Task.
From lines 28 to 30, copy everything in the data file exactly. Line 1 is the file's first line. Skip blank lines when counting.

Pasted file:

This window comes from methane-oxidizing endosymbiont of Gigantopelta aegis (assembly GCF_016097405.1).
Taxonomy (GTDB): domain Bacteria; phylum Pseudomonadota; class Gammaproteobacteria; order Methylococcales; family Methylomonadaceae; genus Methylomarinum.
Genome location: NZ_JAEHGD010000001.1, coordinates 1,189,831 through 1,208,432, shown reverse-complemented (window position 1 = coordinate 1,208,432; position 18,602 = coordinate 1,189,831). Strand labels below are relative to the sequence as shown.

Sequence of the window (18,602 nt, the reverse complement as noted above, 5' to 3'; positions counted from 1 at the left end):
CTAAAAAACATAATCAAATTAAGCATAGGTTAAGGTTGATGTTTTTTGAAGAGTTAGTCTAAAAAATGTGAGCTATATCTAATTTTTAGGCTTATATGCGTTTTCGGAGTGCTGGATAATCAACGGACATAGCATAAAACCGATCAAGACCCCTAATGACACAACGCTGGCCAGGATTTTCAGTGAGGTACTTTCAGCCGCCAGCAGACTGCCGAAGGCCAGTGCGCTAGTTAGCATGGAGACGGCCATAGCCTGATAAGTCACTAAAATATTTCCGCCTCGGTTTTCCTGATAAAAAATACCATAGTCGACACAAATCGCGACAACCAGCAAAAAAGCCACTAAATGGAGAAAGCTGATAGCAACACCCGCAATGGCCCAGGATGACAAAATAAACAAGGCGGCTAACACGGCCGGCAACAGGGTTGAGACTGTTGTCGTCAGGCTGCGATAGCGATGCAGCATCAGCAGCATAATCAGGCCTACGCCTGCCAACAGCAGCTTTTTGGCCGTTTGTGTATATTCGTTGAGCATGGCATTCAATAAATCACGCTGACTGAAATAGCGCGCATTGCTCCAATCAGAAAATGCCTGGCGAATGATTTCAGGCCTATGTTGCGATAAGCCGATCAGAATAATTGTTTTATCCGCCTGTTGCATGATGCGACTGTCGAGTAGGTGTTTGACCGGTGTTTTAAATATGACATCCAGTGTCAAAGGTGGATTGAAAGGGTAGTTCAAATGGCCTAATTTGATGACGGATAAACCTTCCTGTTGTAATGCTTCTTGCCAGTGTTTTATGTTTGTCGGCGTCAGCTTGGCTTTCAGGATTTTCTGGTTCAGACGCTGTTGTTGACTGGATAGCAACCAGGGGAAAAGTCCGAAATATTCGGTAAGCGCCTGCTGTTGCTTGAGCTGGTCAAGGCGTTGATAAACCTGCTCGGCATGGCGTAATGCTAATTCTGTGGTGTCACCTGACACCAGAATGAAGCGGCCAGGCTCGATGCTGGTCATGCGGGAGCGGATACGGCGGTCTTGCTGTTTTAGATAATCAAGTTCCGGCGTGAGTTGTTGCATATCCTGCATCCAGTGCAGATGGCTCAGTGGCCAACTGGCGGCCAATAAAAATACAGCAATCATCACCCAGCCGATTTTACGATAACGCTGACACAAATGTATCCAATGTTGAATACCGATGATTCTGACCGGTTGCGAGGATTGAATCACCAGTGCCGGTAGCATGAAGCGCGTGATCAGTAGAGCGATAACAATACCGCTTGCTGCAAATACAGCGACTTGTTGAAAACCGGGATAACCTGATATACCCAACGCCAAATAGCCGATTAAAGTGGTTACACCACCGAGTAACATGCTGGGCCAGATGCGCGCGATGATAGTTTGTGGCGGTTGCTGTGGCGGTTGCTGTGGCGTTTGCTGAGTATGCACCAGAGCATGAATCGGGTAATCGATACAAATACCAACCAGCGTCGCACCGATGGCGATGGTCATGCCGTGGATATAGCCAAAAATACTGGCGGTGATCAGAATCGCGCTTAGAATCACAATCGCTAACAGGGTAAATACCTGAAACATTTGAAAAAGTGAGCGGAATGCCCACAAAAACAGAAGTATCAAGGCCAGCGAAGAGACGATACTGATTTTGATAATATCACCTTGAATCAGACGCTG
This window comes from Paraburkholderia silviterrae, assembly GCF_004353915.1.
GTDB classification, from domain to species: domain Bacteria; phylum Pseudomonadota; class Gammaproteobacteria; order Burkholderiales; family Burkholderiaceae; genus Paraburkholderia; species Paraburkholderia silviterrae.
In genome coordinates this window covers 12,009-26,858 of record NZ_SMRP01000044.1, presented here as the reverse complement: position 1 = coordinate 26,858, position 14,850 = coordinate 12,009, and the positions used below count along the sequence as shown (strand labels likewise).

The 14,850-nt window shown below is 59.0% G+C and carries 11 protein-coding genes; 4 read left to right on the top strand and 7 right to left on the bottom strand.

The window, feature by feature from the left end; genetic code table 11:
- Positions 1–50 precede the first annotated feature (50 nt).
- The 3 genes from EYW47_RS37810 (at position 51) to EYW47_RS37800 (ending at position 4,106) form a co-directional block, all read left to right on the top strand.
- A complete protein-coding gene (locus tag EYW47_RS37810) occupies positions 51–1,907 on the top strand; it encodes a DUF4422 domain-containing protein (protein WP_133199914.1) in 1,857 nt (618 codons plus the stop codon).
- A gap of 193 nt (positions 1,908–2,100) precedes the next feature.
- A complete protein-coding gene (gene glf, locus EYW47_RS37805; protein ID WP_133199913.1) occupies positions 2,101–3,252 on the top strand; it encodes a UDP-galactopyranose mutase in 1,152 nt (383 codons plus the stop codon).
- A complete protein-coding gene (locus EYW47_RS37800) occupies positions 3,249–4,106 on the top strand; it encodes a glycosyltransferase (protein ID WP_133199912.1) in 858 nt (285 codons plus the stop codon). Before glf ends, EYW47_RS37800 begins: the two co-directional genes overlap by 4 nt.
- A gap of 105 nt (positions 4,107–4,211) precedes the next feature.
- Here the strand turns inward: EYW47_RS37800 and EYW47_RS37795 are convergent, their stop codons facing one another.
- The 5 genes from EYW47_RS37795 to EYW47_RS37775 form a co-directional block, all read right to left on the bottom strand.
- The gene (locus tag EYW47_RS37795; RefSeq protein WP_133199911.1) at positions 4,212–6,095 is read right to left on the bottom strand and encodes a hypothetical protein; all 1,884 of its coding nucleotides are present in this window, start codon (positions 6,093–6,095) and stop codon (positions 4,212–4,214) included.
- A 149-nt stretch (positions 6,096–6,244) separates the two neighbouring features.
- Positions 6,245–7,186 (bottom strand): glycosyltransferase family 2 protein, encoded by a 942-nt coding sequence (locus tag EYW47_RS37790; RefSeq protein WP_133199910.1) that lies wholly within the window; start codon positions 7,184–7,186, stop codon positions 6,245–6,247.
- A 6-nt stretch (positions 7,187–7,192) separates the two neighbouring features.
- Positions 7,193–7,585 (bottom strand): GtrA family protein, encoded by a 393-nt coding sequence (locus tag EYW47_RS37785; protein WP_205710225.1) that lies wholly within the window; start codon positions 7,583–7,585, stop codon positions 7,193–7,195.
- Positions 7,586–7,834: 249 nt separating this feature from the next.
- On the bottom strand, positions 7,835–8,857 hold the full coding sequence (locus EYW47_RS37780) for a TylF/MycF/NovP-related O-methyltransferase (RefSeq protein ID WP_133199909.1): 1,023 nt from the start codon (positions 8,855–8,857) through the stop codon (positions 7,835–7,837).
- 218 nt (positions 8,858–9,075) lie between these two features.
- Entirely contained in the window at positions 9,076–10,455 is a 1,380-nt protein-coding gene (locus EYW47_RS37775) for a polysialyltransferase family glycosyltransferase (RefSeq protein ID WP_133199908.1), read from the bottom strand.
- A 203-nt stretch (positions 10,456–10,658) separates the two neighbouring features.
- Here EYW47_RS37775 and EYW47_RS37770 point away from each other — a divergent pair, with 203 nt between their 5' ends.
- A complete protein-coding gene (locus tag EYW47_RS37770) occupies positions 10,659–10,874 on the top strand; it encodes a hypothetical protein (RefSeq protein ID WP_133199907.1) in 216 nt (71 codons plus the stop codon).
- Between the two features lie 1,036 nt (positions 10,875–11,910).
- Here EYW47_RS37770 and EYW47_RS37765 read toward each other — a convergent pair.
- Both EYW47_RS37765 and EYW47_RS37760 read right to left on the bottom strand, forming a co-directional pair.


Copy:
- Entirely contained in the window at positions 9,076–10,455 is a 1,380-nt protein-coding gene (locus EYW47_RS37775) for a polysialyltransferase family glycosyltransferase (RefSeq protein ID WP_133199908.1), read from the bottom strand.
- A 203-nt stretch (positions 10,456–10,658) separates the two neighbouring features.
- Here EYW47_RS37775 and EYW47_RS37770 point away from each other — a divergent pair, with 203 nt between their 5' ends.